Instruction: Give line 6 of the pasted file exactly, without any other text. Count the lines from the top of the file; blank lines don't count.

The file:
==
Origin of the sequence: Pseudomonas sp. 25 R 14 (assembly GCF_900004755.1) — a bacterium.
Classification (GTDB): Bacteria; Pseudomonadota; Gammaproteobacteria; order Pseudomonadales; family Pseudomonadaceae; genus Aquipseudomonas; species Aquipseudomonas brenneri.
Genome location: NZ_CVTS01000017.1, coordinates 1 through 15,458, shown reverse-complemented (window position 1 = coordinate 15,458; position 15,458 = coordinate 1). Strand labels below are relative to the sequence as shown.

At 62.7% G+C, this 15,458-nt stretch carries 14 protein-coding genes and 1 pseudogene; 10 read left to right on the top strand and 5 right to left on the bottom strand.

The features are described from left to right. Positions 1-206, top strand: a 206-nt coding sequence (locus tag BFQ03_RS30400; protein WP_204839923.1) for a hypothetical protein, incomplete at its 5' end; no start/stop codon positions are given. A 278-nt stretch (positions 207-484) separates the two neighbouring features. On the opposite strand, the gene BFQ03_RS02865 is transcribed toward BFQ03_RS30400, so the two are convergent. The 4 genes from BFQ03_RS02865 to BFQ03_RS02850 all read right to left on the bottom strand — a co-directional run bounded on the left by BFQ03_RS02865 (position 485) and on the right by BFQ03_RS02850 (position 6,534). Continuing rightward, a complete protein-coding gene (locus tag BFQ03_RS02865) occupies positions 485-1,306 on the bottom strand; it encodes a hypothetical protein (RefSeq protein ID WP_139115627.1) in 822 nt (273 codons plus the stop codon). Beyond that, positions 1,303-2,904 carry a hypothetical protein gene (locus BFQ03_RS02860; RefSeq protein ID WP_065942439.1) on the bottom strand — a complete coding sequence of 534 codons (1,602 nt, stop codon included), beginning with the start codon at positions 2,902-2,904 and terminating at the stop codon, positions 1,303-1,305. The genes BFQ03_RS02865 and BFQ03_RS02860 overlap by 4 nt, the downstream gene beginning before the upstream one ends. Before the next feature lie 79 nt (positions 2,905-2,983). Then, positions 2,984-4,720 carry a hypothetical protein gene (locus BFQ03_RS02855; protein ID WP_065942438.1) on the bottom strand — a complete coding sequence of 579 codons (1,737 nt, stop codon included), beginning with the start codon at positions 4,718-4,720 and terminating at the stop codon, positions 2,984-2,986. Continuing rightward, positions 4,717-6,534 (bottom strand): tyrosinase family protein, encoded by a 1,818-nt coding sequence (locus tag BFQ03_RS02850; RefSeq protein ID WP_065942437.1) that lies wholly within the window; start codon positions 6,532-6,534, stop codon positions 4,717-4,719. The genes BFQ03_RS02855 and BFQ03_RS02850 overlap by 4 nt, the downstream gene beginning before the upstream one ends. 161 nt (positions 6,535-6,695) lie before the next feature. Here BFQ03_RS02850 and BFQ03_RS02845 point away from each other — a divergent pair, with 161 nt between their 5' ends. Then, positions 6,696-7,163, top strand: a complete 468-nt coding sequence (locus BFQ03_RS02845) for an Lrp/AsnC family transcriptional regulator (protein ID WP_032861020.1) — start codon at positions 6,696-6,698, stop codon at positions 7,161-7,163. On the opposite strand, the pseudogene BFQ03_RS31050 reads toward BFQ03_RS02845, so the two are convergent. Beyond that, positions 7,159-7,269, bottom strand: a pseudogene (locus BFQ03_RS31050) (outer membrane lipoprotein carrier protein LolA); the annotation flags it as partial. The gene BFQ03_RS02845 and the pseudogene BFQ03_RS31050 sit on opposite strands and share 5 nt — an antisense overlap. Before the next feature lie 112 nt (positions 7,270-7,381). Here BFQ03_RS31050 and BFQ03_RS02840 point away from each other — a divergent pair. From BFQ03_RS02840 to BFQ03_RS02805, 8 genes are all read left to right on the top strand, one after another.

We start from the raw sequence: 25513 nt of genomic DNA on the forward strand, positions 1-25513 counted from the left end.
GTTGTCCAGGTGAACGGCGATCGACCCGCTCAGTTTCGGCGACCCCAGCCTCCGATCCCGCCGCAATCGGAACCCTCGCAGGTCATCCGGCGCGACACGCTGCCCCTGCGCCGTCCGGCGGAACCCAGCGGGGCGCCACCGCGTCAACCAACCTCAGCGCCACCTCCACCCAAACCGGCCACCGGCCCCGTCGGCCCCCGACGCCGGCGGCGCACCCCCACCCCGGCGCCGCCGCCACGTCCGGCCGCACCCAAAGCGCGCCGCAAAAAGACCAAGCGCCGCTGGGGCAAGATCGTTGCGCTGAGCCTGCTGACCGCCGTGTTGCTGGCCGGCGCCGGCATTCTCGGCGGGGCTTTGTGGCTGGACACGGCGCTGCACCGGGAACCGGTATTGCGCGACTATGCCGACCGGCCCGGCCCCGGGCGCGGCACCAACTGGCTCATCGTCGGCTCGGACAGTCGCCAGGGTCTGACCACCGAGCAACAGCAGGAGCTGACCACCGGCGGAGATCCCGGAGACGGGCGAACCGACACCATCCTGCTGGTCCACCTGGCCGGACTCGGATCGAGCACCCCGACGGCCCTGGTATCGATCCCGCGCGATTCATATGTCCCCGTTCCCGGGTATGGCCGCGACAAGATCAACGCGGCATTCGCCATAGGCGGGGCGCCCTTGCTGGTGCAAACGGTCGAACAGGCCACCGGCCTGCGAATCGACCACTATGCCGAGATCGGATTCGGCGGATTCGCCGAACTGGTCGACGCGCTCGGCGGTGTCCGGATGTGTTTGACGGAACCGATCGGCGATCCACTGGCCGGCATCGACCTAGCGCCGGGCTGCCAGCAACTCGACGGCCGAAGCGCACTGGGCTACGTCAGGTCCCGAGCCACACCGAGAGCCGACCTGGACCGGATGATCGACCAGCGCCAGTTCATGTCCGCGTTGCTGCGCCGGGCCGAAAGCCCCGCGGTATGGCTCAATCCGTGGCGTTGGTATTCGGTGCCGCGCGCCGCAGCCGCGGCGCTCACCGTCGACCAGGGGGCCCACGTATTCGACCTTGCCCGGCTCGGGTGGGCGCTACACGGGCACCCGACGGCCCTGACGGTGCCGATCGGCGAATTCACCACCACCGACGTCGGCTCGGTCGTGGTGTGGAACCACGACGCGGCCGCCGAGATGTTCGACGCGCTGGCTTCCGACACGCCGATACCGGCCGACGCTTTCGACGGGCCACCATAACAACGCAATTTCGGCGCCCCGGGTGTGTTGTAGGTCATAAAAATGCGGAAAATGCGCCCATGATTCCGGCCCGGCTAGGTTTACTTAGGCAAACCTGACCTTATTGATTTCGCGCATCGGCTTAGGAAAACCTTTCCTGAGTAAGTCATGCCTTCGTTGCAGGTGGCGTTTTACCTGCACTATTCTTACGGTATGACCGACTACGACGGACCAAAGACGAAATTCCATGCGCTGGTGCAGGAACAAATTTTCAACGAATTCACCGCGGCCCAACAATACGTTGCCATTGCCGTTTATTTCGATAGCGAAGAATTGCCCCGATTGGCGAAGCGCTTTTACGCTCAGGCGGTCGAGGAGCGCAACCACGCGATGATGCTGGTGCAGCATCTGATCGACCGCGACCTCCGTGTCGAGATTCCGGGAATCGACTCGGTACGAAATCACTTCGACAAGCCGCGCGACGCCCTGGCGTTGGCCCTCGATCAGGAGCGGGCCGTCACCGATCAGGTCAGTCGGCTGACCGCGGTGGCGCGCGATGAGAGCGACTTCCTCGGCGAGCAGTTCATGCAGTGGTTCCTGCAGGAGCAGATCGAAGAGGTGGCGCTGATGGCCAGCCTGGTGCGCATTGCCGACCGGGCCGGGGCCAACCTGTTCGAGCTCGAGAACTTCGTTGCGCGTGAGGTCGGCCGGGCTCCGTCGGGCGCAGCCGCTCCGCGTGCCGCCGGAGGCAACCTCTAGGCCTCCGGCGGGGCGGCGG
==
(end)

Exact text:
We start from the raw sequence: 25513 nt of genomic DNA on the forward strand, positions 1-25513 counted from the left end.